Goon makes its intentions clear pretty quickly.  Sure, that opening shot, with Liev Schreiber’s fearsome hockey enforcer Ross Rhea causing a fight on the ice that results in a (lovingly photographed) slow-motion blood-and-teeth spray, cues you in to how violent things are going to get (and brother, this scene is but the tip of the iceberg), but the tone cements itself a few minutes later, when we see hero Doug Glatt (Seann William Scott, never better) receive his introduction to the world of hockey enforcing.

Glatt is at a minor league exhibition with his best friend Pat (co-writer Jay Baruchel, doing an increasingly tiresome Masshole shtick), and the away team’s thug has been sent into the penalty box.  Pat eggs on Said Thug, who then calls Pat an extremely derogatory name (hint: it’s often wielded against homosexuals), and then Doug responds by destroying the thug’s head.  It’s a succinct entry into a movie that wants to – and succeeds, for the most part – combine Superbad‘s raunch with Slap Shot‘s vicious sports action.  You’ve got Raging Bull-esque gouts of blood; you’ve got graphic toilet humor (Pat refers to the player’s spurting mug as a “face period”); and, most importantly, you’ve got the sweetness that made Superbad so engaging.  Doug is an effortlessly gentle guy, but his brother is gay, and the profane slur angers his sense of justice and taste.  You can’t blame him for cracking the guy’s head open like a walnut.

In fact, you want him to (admit it), and that bloodlust turns Goon into another kind of movie crossover.  In its escalating violence, in Doug’s physical and emotional rise through the ranks of hockey enforcement, Goon resembles a boxing movie as much as a hockey one.  All the standard sports movie tropes are here – hero overcomes initial performance jitters, hero faces conflicts from both within and without his ragtag home team, hero prepares for the climactic Big Game – except they are coupled to the physical rigors of a great boxing picture.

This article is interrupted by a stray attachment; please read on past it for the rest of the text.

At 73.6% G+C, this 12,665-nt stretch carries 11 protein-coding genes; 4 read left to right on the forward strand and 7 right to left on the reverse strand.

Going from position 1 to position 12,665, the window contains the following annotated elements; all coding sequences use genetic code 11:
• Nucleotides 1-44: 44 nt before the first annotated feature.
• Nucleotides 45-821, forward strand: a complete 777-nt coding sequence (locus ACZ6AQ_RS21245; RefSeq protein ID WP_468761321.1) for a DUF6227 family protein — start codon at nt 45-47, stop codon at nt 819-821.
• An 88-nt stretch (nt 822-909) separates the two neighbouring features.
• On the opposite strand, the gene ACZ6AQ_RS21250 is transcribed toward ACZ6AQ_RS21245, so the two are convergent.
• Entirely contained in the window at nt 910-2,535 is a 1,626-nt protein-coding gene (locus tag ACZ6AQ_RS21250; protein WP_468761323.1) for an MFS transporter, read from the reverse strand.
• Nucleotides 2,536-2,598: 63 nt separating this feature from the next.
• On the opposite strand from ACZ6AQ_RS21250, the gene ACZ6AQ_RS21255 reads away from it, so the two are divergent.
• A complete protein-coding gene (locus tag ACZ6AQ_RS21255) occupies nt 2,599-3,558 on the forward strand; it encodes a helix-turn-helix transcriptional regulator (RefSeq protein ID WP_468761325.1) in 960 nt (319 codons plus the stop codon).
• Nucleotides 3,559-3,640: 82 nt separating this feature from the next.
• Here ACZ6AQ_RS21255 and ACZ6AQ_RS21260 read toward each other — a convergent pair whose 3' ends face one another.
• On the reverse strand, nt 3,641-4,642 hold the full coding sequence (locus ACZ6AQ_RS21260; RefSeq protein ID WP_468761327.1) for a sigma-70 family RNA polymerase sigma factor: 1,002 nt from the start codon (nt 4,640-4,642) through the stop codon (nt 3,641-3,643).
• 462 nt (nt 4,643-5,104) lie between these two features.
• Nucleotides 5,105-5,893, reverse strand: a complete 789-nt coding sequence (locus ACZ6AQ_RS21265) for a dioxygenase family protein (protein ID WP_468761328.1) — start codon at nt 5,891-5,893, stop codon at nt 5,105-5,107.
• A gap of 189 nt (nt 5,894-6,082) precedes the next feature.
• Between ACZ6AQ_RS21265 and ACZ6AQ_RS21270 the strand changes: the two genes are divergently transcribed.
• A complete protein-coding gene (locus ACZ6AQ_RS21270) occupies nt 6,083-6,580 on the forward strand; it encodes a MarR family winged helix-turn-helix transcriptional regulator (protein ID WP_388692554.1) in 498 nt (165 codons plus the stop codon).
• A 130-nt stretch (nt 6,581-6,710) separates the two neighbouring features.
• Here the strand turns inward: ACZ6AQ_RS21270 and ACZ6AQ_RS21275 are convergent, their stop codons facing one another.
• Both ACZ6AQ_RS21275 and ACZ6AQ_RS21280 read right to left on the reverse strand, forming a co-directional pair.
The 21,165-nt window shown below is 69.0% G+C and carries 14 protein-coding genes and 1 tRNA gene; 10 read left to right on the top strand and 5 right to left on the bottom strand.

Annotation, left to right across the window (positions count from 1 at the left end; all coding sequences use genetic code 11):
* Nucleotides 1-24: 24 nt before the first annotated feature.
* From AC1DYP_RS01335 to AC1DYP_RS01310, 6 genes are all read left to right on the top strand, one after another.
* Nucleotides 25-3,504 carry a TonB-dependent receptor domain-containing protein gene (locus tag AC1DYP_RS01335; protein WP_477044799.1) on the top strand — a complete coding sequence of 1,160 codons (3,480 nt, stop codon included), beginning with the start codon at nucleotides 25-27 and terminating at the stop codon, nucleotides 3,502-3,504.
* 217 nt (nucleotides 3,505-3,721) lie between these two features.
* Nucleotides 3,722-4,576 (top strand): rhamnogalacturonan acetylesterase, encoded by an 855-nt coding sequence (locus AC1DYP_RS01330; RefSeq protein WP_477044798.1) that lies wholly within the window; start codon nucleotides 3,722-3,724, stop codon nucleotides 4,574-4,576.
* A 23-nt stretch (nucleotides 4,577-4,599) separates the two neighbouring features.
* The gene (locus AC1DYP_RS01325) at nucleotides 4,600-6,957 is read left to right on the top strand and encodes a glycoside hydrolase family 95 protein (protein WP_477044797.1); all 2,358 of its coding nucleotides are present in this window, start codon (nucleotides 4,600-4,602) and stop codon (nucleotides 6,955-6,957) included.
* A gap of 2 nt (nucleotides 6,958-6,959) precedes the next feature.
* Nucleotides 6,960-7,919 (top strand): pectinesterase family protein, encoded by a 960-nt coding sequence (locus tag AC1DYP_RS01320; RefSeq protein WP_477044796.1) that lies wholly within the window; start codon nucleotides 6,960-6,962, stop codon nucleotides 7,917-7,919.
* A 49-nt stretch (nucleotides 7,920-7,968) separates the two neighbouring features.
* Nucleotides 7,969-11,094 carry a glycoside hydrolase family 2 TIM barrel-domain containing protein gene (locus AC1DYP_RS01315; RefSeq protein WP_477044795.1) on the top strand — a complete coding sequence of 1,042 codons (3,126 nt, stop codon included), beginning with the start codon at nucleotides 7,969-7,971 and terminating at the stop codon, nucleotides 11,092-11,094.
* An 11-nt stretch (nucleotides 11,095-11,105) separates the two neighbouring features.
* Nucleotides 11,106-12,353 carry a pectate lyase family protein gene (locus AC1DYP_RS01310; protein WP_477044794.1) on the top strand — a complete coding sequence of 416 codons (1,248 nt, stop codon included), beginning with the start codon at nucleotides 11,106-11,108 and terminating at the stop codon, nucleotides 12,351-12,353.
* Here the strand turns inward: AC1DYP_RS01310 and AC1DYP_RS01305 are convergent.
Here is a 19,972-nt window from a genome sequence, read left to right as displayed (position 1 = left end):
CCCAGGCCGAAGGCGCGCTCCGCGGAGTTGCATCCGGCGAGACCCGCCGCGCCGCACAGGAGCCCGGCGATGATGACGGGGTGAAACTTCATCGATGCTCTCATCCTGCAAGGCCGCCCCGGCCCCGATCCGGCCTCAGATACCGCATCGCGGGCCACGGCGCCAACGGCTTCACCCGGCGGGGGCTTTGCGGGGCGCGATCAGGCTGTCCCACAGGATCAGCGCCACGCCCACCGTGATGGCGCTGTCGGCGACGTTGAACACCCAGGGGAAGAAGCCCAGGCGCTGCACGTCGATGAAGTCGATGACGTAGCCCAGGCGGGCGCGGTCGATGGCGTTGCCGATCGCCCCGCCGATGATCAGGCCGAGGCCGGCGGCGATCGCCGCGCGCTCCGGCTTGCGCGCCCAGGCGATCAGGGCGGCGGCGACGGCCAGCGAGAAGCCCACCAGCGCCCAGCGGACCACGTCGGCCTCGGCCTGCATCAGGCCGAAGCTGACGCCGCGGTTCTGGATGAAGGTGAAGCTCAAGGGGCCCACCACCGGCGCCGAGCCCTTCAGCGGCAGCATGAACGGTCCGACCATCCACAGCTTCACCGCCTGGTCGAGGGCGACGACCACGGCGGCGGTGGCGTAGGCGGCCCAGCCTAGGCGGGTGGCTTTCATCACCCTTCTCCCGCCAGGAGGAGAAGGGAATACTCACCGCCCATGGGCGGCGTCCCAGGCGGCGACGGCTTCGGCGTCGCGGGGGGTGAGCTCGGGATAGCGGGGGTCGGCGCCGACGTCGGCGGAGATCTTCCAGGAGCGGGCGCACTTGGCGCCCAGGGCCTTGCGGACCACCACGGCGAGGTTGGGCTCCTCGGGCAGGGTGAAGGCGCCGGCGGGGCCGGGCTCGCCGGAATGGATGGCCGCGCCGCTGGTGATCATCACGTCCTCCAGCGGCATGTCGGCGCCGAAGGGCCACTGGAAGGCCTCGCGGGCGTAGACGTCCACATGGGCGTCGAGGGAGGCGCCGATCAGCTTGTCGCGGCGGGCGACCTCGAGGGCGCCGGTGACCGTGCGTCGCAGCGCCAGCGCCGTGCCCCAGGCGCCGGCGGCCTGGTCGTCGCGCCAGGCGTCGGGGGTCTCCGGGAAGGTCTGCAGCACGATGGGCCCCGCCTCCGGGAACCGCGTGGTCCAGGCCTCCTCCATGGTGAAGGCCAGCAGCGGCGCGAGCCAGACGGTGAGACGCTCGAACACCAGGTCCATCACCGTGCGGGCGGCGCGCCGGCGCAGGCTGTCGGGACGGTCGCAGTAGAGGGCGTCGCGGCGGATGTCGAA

Watch how director Michael Dowse handles the end game, a desperate attempt for Doug’s Halifax Highlanders to enter the playoffs.  The first two-thirds focus on the actual game, but once Glatt and Schreiber’s character square off, the movie’s focus shifts squarely to the knockout, throwdown, stunningly choreographed brawl between the two fighters.  Dowse keeps the intensity so high that we don’t blame him for moving away from the hockey aspect: it can’t hope to compare with the violence.

And that’s all right.  Partly, we care more about the fight because Schreiber and Scott are so good; Schreiber approaches his weary pugilist like De Niro’s thief in Heat, while Scott’s (very) limited intelligence and sweetness offset the savagery of his actions.  But we respond to the violence because Dowse and screenwriters Baruchel & Evan Goldberg are up to something (slightly) unexpected – they have Glatt find true purpose in it.  He isn’t simply bashing the other guy into pulp; he’s defending his teammates (most notably Marc-André Grondin’s self-destructive showboat), and that sense of protection gives Doug’s life meaning.  It’s better living through broken teeth, an unironic love song to fisticuffs.

Goon isn’t perfect.  Unlike Slap Shot, it doesn’t define Glatt’s team as well as it does him (we get some good, funny performances from Richard Clarkin, Jonathan Cherry, and Kim Coates, but that’s about it), and as much as I liked Scott, his quirky relationship with Alison Pill’s self-described “slut” just isn’t as compelling as the stuff on the ice.  It also feels like Goon is missing one extra story beat; the great Eugene Levy plays Doug’s disapproving father, and the script sets up a conflict between him and his son that never resolves.

Even with those issues, though, this is a raw, funny, and blisteringly violent sports saga that dares to find the humanity in a profession seemingly bereft of it.  Doug Glatt loves his new job, and his enthusiasm is infectious.

Magnolia’s Blu-ray offers a strong visual representation of the film; Goon looks more-than-a-little gritty and digital-smeary, but those attributes come from DP Bobby Shore shooting on HD.  The 5.1 DTS-HD Master Audio track is very aggressive and robust, though it loses some clarity during the film’s music montages.

Magnolia deserves a lot of credit for the special features.  Their supplements du jour tend towards bland EPK; other than the slight “Fighting 101,” “Goalie Audition,” “Goon Hockey Cards,” and HDNet’s “A Look at Goon,” the disc provides more substance than I expect from the distributor.  We get the “Power Play Mode” for the actual film, which inserts periodic BTS clips throughout the main feature (you can also view these bits separately); a great interview with Jay Baruchel and Seann William Scott; an even better commentary track with Dowse and Baruchel (note: this track is as raunchy as the movie); six deleted scenes; and a pretty solid gag reel.  The disc also contains Red-and-Greenband trailers.

It isn’t quite Slap Shot, but Goon is certainly the only hockey movie released since 1977 to credibly challenge that venerable classic’s seat on the throne.  Very funny, very gory, with Seann William Scott’s finest comedic performance.

Goon is now available on Blu-ray.  Click HERE for Amazon’s listing.

Home Culture Movie Review: Raunchy, Bloody GOON Offers Solid Hockey Thrills